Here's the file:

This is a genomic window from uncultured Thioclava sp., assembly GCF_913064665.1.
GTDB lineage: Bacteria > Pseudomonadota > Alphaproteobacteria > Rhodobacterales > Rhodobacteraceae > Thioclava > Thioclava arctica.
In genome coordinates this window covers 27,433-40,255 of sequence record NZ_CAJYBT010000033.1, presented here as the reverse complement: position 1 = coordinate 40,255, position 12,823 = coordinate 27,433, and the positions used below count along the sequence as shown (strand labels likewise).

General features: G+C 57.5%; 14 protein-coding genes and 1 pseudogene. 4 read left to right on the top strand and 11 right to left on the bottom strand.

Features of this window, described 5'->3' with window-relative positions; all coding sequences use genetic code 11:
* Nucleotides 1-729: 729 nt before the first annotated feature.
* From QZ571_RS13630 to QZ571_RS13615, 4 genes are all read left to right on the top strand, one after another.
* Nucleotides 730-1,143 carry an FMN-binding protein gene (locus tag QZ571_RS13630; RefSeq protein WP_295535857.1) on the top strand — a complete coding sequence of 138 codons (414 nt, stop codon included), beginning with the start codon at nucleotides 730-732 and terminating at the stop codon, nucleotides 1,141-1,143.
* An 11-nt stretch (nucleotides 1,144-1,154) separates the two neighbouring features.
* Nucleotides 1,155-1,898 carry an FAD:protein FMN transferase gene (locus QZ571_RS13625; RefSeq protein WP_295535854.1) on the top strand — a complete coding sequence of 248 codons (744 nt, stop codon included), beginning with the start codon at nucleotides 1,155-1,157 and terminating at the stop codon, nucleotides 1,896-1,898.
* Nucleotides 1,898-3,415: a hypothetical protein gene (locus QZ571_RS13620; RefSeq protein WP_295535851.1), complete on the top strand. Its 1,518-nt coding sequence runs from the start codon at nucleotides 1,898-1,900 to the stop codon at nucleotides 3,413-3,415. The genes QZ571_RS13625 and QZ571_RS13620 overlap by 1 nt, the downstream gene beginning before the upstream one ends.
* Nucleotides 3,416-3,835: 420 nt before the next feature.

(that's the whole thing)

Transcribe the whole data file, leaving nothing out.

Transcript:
This is a genomic window from uncultured Thioclava sp., assembly GCF_913064665.1.
GTDB lineage: Bacteria > Pseudomonadota > Alphaproteobacteria > Rhodobacterales > Rhodobacteraceae > Thioclava > Thioclava arctica.
In genome coordinates this window covers 27,433-40,255 of sequence record NZ_CAJYBT010000033.1, presented here as the reverse complement: position 1 = coordinate 40,255, position 12,823 = coordinate 27,433, and the positions used below count along the sequence as shown (strand labels likewise).

General features: G+C 57.5%; 14 protein-coding genes and 1 pseudogene. 4 read left to right on the top strand and 11 right to left on the bottom strand.

Features of this window, described 5'->3' with window-relative positions; all coding sequences use genetic code 11:
* Nucleotides 1-729: 729 nt before the first annotated feature.
* From QZ571_RS13630 to QZ571_RS13615, 4 genes are all read left to right on the top strand, one after another.
* Nucleotides 730-1,143 carry an FMN-binding protein gene (locus tag QZ571_RS13630; RefSeq protein WP_295535857.1) on the top strand — a complete coding sequence of 138 codons (414 nt, stop codon included), beginning with the start codon at nucleotides 730-732 and terminating at the stop codon, nucleotides 1,141-1,143.
* An 11-nt stretch (nucleotides 1,144-1,154) separates the two neighbouring features.
* Nucleotides 1,155-1,898 carry an FAD:protein FMN transferase gene (locus QZ571_RS13625; RefSeq protein WP_295535854.1) on the top strand — a complete coding sequence of 248 codons (744 nt, stop codon included), beginning with the start codon at nucleotides 1,155-1,157 and terminating at the stop codon, nucleotides 1,896-1,898.
* Nucleotides 1,898-3,415: a hypothetical protein gene (locus QZ571_RS13620; RefSeq protein WP_295535851.1), complete on the top strand. Its 1,518-nt coding sequence runs from the start codon at nucleotides 1,898-1,900 to the stop codon at nucleotides 3,413-3,415. The genes QZ571_RS13625 and QZ571_RS13620 overlap by 1 nt, the downstream gene beginning before the upstream one ends.
* Nucleotides 3,416-3,835: 420 nt before the next feature.